Annie Lowrey writes that the Obama administration has appointed about as many women to high office as the Clinton administration did. Her husband, Ezra Klein, notes that this is actually a kind of regression. When Clinton was in office, there were very few women with relevant experience, so it took a lot of very active seeking to move the ball forward. The Obama administration gets to take advantage of the fact that Clinton’s efforts have left him with a deeper pool to choose from. There are also more women serving in Congress and as governor in the Obama era, further deepening the bench. But as Klein notes, we’ve had a series of situations—he notes Michèle Flournoy at the Defense Department and Lael Brainard at the Treasury Department—where there was a logical groundbreaking woman candidate who got passed over for a man who seemed less qualified in a conventional sense.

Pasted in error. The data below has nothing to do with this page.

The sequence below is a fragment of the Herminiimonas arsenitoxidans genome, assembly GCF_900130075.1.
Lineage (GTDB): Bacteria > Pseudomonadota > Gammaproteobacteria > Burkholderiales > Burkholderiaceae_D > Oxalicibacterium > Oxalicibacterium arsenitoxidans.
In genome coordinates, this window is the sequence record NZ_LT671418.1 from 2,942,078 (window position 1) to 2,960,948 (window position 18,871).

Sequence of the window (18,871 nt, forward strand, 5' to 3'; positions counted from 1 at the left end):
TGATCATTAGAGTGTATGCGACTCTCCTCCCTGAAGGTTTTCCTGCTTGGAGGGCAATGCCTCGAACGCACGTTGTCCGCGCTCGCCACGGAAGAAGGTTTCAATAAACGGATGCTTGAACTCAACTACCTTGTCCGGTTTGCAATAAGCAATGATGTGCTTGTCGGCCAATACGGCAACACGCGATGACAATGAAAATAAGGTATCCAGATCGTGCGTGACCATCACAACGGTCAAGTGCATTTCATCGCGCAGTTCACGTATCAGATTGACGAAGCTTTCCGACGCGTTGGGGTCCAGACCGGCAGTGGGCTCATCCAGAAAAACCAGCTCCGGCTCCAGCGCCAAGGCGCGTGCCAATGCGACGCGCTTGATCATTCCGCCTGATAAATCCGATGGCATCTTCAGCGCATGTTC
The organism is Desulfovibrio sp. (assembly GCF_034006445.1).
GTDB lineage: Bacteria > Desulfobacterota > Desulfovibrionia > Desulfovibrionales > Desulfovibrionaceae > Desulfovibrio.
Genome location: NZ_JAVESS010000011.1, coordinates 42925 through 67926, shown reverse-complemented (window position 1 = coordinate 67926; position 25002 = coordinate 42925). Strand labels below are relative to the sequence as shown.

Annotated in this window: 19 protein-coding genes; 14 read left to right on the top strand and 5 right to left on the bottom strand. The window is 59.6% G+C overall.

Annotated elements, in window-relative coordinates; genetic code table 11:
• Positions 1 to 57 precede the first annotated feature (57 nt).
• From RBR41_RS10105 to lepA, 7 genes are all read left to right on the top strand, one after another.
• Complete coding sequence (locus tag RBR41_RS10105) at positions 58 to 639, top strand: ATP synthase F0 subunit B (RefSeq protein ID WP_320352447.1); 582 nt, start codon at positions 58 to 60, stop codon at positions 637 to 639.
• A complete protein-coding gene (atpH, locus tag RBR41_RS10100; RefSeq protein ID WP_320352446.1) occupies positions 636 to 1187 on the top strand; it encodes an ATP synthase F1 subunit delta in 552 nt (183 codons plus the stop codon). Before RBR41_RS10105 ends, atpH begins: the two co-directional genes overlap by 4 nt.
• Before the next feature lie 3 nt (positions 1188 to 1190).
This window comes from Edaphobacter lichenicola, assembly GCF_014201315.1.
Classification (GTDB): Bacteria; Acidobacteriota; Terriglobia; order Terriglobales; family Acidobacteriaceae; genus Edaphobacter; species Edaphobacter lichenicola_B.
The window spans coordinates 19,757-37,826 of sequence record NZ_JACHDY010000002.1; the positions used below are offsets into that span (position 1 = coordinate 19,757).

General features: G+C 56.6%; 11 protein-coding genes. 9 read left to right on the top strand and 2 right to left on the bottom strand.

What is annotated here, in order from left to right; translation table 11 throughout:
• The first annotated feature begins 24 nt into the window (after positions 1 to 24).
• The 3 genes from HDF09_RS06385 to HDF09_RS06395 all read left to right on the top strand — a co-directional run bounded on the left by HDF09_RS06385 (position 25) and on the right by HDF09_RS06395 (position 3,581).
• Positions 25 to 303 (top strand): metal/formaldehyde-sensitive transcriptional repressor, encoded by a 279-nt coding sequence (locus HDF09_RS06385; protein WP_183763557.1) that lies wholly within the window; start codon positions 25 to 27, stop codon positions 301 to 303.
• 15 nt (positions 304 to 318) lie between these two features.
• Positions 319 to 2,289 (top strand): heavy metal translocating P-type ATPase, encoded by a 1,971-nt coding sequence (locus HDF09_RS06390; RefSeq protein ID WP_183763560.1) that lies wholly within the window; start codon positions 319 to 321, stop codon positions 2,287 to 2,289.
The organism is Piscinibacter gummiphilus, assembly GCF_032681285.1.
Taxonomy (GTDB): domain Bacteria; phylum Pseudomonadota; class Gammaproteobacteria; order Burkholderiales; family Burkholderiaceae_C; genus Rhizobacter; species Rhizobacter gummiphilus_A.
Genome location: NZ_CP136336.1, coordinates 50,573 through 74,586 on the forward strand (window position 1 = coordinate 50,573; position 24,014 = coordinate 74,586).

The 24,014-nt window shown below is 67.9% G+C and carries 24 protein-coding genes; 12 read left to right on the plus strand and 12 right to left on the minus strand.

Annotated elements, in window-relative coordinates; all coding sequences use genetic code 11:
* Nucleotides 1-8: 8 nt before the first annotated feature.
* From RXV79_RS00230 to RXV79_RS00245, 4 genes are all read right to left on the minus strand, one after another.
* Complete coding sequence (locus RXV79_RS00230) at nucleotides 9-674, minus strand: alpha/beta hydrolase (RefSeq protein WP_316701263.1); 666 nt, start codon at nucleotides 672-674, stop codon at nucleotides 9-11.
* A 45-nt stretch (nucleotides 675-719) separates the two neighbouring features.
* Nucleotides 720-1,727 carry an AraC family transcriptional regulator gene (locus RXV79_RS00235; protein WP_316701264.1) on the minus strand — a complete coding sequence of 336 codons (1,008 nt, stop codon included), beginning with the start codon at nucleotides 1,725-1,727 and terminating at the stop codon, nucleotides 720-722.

If Larry Summers get the Federal Reserve chair job over Janet Yellen, that’ll be a similar case. Not that Summers or Chuck Hagel or Jack Lew are unqualified for their jobs, exactly. It’s just that they’re all slightly more of a reach than moving a woman up the chain of command would have been. Another case one might mention is that when Summers left his job as national economic adviser, the post went to Gene Sperling (who’s unquestionably well-qualified; he’d done the job for Bill Clinton already) rather than to deputy national economic adviser Diana Farrell.